Op/Ed: Never Let a Good Crisis Go to Waste


Boyd Browning | Fasig-Tipton


I imagine if you are reading this, we share something in common–the love of horses and horse racing. Like me, you may even make your living and provide for family by working in this industry. When I get the TDN Alerts at night that another important governing body is calling for an end to racing or to shut down the track, I feel sick to my stomach and can’t sleep. And then I get up in the morning and read/listen to the finger pointing and infighting within the industry. The “blame game” must stop immediately and we can either work together to make smart decisions that reflect the world we live in and survive, or we can continue to fight with one another about who’s right and who’s wrong.

We must recognize and embrace meaningful change to protect and care for the horse. I believe it is crucial we address these three issues immediately:

1. The “Riding Crop”

Within the industry, we can continue to refer to this item as a “riding crop.” The reality is 99% of the general public believes it is a whip.

Within the industry, we can continue to say it is cushioned, is used to make noise and does not hurt or injure the horse. The reality is 99% of the general public asks, “Why do you allow the jockeys to beat the horse coming down the stretch?”

In those infrequent instances when a jockey’s safety is in question, its use is certainly legitimate and justified. The usage in those instances can be evaluated by a panel of knowledgeable and experienced horseman such as Alex Solis, Ramon Dominguez, Pat Day and certainly many others. Otherwise, its usage must stop.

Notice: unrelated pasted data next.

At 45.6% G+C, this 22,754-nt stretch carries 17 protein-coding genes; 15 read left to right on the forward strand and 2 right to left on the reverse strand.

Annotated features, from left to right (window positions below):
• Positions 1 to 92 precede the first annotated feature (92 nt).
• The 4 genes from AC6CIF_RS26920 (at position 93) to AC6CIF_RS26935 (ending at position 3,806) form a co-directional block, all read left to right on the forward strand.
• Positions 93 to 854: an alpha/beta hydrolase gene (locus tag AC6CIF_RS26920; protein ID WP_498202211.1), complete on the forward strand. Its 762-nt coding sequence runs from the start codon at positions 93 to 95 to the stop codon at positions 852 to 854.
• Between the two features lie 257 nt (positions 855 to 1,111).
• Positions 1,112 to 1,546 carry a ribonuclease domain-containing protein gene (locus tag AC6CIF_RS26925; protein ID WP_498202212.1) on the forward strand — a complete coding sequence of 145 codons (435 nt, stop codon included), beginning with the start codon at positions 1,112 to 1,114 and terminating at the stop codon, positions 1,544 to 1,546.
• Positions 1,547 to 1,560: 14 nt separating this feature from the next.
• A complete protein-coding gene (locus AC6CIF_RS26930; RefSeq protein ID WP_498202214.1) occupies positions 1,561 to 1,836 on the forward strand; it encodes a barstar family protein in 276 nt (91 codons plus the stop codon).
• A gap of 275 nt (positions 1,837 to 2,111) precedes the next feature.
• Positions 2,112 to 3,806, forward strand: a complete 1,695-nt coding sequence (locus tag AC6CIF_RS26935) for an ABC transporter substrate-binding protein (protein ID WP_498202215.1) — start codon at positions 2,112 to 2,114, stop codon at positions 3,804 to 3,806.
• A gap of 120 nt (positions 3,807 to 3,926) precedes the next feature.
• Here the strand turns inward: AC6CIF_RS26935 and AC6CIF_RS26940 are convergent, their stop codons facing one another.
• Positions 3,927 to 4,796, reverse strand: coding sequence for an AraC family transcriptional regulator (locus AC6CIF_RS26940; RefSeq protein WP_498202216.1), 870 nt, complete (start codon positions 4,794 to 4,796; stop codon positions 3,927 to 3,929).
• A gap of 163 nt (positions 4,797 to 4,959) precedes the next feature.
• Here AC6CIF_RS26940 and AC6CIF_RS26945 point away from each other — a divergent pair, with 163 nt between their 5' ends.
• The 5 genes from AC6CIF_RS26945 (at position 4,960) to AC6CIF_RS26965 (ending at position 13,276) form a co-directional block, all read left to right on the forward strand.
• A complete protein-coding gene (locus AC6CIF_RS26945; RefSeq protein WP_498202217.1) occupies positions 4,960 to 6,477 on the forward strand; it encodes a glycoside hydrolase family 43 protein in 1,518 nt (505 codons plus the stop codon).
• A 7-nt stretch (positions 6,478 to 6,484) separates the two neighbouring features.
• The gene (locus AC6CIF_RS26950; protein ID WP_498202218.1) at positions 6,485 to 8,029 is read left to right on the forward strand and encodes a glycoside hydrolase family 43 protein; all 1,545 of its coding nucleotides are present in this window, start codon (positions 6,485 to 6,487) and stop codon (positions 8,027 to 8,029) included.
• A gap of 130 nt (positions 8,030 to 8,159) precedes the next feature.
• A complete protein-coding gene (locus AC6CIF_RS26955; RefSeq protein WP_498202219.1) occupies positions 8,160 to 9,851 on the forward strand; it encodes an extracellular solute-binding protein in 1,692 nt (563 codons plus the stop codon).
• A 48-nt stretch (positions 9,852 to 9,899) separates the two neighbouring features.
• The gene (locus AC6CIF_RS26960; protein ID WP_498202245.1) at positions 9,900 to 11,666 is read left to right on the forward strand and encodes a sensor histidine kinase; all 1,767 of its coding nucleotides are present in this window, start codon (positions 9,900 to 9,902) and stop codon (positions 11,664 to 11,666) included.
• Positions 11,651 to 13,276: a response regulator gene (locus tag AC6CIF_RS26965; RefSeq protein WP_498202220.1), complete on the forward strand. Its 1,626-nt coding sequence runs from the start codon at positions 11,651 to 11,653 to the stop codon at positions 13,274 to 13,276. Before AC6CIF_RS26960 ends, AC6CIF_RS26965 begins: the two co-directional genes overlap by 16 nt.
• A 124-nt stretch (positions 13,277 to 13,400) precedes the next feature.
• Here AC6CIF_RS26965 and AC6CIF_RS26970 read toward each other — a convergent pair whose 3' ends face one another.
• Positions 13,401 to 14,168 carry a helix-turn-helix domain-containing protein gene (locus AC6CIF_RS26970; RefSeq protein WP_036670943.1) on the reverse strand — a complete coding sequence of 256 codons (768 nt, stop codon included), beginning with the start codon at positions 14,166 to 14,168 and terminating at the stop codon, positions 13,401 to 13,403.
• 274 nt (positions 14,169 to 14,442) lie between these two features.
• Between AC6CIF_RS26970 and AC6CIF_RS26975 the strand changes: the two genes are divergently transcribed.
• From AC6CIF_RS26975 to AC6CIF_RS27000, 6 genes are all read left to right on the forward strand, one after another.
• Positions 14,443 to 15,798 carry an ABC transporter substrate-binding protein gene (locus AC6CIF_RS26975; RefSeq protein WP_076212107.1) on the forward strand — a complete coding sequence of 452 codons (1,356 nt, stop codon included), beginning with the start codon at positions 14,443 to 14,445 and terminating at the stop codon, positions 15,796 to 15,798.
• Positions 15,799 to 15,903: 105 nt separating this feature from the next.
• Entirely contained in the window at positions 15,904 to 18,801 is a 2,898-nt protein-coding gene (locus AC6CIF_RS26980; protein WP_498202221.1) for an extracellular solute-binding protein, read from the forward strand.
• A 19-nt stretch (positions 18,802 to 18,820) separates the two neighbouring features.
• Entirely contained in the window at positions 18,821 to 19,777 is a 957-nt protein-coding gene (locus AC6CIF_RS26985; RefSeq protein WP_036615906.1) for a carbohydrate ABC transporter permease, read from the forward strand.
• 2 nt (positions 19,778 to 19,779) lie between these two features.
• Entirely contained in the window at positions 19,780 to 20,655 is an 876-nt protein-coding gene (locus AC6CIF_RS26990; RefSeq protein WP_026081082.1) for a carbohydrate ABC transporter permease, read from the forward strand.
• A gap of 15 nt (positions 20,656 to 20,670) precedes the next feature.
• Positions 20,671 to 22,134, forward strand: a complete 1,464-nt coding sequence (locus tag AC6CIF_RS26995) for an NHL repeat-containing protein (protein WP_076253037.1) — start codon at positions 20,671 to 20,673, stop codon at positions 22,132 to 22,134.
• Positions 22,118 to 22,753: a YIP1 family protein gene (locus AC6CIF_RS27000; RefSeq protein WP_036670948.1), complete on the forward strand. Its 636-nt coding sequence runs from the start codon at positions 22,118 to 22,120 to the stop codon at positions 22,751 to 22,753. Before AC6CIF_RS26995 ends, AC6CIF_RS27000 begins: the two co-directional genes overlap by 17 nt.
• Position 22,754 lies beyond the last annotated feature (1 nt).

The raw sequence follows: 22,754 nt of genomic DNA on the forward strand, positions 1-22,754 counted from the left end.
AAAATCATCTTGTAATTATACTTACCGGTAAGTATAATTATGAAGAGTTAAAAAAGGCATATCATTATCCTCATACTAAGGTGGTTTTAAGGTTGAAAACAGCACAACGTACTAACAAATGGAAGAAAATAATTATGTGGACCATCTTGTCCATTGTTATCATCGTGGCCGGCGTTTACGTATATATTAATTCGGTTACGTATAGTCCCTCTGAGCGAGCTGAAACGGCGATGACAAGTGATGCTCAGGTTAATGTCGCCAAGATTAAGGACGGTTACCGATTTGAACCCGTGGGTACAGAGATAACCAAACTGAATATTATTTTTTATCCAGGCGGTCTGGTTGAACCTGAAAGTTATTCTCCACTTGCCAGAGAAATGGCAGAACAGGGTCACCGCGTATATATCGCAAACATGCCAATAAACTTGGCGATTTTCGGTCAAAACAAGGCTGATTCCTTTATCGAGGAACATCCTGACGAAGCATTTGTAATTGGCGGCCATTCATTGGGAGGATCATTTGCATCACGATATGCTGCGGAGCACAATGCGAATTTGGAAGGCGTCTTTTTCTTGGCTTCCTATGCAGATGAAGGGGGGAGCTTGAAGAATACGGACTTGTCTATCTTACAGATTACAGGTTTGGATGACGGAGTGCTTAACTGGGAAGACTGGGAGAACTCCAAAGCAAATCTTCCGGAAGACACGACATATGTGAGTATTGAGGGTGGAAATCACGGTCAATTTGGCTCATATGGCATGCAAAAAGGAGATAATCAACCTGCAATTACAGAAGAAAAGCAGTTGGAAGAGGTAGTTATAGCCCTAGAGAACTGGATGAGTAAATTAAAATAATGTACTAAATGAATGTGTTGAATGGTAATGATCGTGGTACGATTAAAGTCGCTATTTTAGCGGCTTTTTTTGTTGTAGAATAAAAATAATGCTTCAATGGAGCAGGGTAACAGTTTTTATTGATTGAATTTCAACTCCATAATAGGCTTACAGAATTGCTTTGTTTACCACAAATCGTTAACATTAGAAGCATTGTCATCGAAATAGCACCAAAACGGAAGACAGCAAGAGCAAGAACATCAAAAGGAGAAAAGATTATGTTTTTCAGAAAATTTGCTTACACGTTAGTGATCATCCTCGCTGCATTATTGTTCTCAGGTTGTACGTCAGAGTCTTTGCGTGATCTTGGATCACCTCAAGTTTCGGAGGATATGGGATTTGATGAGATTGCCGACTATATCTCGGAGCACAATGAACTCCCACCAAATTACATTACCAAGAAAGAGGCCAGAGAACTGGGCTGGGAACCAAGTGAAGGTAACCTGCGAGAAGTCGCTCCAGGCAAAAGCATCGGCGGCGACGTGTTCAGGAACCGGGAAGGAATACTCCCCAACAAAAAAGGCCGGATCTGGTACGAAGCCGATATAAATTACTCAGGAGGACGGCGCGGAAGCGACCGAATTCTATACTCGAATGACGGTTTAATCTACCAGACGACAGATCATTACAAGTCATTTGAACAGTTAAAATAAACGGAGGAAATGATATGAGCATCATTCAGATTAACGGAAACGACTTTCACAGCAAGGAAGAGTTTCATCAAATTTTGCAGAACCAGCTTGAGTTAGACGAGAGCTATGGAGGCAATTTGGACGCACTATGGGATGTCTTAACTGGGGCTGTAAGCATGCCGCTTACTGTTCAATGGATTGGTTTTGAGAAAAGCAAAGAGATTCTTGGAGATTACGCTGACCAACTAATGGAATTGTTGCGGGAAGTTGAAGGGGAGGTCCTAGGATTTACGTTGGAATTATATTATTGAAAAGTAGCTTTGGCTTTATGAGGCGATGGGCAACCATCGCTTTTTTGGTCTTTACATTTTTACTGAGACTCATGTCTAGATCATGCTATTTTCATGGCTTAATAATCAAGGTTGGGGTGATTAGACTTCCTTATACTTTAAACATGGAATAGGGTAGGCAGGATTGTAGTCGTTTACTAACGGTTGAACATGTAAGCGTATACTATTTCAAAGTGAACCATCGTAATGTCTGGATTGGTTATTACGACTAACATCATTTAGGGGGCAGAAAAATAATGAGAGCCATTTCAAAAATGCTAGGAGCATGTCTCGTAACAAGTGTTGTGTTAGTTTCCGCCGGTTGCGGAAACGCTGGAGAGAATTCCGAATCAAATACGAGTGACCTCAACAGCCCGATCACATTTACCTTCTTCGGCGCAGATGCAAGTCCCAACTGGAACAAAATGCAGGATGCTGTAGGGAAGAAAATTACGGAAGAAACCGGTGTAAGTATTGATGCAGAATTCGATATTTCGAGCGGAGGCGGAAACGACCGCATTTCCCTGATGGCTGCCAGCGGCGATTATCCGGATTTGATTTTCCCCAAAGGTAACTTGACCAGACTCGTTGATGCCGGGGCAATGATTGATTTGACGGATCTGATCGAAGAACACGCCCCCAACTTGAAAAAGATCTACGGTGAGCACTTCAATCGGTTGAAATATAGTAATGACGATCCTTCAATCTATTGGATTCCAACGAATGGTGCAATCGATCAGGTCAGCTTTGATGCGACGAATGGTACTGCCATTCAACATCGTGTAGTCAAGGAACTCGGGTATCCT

2. Aftercare

Our industry has made progress in recent years to address this issue, primarily through the formation of the Thoroughbred Aftercare Alliance (TAA) and the efforts of countless, dedicated adoption and rescue organizations. However, the current funding mechanisms are not adequate to address the issue. All constituents and participants throughout the industry must provide mandatory funding to solve this issue–racetracks, owners, breeders, sales companies, trainers, jockeys, and other organizations. We must be able to clearly demonstrate that our industry cares about Thoroughbreds after their time at the racetrack is completed.

3. Medication and The Horse Racing Integrity Act

Lasix is unquestionably been the biggest dividing force within our industry in recent years. I personally have two strong beliefs:

(1) The use of Lasix has NOT caused the current crisis associated with the recent breakdowns;

(2) Our current medication system and policy is NOT working.

Accordingly, I encourage and implore the horsemen (HBPA), the major racetracks (TSG, CDI, NYRA, Del Mar, Keeneland and Oaklawn) and RCI to provide leadership to make substantial and meaningful changes to the existing rules and regulations to improve equine safety and health by the end of 2019. The status quo is not acceptable, nor sustainable. If such change does not occur by December 31, 2019, each and every participant within our industry should support federal legislation.

Accordingly, to the current supporters of The Horse Racing Integrity Act, the issues facing our industry are larger and more significant than the Lasix issue. I implore you to work with all facets of the industry to address these other meaningful and more threatening issues facing our industry.

All of us should be able to support and endorse increased transparency with regard to the administration of medication throughout the life of the Thoroughbred horse.

In the words of Winston Churchill, “Never let a good crisis go to waste.” It provides an opportunity to do things you may not have been able to accomplish before. We should embrace this moment to implement positive change as an industry and each of us has a personal responsibility to do so beginning today.

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